Garcia & Artigliere is dedicated to the fight against elder abuse and neglect at nursing homes and assisted living facilities, and by in-home caregivers. One of the ways we help is by providing accurate information to those in need. In addition to offering a free initial consultation and review of your case, we have a good deal of information on this website that can help you understand more about elder abuse, its signs, and your rights. Feel free to review the following frequently asked questions, or call our offices at (800) 328-2630 to arrange your consultation.
Elder abuse is as a violation of human rights and a significant cause of illness, injury, loss of productivity, isolation, and despair. According to National Center on Elder Abuse (NCEA) in the Administration on Aging in the United States, the 2010 census recorded the greatest increase in our elderly persons aged 65 and older at 40.3 million or 13% of our total population. This growing number is due to our success in medical and technological advances, but it is just as important to ensure quality of life for those who have had the tenacity to live a long life. Due to this increase, more disabled and vulnerable elders may place additional physical and emotional strain on both institutional and non-institutional caregivers. Many people who are entrusted to care for elders can become stressed, depressed, or overwhelmed, which can lead to mistreatment and abuse of the elderly person in their trusted care.
Many elders become frail and are unable to stand up to bullying or fight back. They may be confused or forgetful, making them easy targets for abuse, neglect, or extortion. Most cases of reported abuse in elder abuse law happen in the elderly person’s own home or in a relative’s home. The abuser can be a friend, relative, or even a spouse who is overwhelmed and does not take the time to get additional support or help because they feel like they can manage the situation. An elderly person who develops Alzheimer’s disease or dementia may be especially difficult to handle because of the nature of this illness. Many caregivers fail to use the resources available to them, resulting in negligence or abuse of the elder person they are entrusted to care for.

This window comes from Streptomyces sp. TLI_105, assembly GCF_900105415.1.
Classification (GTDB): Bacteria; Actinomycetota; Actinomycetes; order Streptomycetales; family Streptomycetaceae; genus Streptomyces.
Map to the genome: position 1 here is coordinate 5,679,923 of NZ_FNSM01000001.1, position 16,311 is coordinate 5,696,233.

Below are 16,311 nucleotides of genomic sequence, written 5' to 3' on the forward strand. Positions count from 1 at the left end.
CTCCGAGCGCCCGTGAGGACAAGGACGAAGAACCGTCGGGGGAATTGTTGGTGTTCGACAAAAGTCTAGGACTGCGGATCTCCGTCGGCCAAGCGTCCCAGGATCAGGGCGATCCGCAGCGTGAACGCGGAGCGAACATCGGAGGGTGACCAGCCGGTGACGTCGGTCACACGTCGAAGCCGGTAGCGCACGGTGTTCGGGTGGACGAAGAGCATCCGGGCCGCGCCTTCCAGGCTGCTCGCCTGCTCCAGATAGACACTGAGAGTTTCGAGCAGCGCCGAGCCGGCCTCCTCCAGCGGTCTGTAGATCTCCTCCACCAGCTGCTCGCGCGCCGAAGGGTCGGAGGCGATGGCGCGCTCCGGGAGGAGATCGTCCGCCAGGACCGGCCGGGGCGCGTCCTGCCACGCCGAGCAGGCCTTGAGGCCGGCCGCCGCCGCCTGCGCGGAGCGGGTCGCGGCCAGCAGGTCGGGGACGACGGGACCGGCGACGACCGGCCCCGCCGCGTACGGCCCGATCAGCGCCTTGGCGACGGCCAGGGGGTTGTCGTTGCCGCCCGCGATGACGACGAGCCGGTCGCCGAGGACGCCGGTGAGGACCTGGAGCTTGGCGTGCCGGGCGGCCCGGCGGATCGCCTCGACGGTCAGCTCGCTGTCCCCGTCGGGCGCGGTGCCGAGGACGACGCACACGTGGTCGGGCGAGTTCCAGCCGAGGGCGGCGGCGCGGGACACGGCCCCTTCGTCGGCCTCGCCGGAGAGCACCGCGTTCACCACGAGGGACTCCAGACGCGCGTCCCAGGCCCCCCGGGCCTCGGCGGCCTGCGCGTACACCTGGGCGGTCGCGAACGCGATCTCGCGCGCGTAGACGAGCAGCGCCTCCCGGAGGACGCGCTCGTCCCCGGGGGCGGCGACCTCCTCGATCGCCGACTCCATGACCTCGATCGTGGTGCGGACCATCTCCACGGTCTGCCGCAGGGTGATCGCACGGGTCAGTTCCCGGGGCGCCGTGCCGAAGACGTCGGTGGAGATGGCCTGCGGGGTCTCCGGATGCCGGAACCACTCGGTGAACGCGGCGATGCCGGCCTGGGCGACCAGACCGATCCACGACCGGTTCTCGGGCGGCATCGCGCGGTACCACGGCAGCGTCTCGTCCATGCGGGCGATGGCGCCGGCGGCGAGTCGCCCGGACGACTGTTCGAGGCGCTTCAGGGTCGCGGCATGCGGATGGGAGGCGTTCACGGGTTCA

There are different signs that may indicate elder abuse or neglect:
It is up to all of us to protect and safeguard the elderly from potential senior abuse and neglect. We can do this by listening, observing, and questioning elders when we see drastic changes in their behavior and personality. We can intervene on the elder’s behalf if we suspect they may be a victim of fraud, neglect, or abuse. We can educate ourselves, the elderly person, and others about how to recognize signs of abuse/neglect and how to report a potentially harmful situation before it gets any worse. We must keep in mind that the elder may feel helpless against their perpetrator, especially if the abuser is a friend or family member, or in a position of power, such as in a nursing home.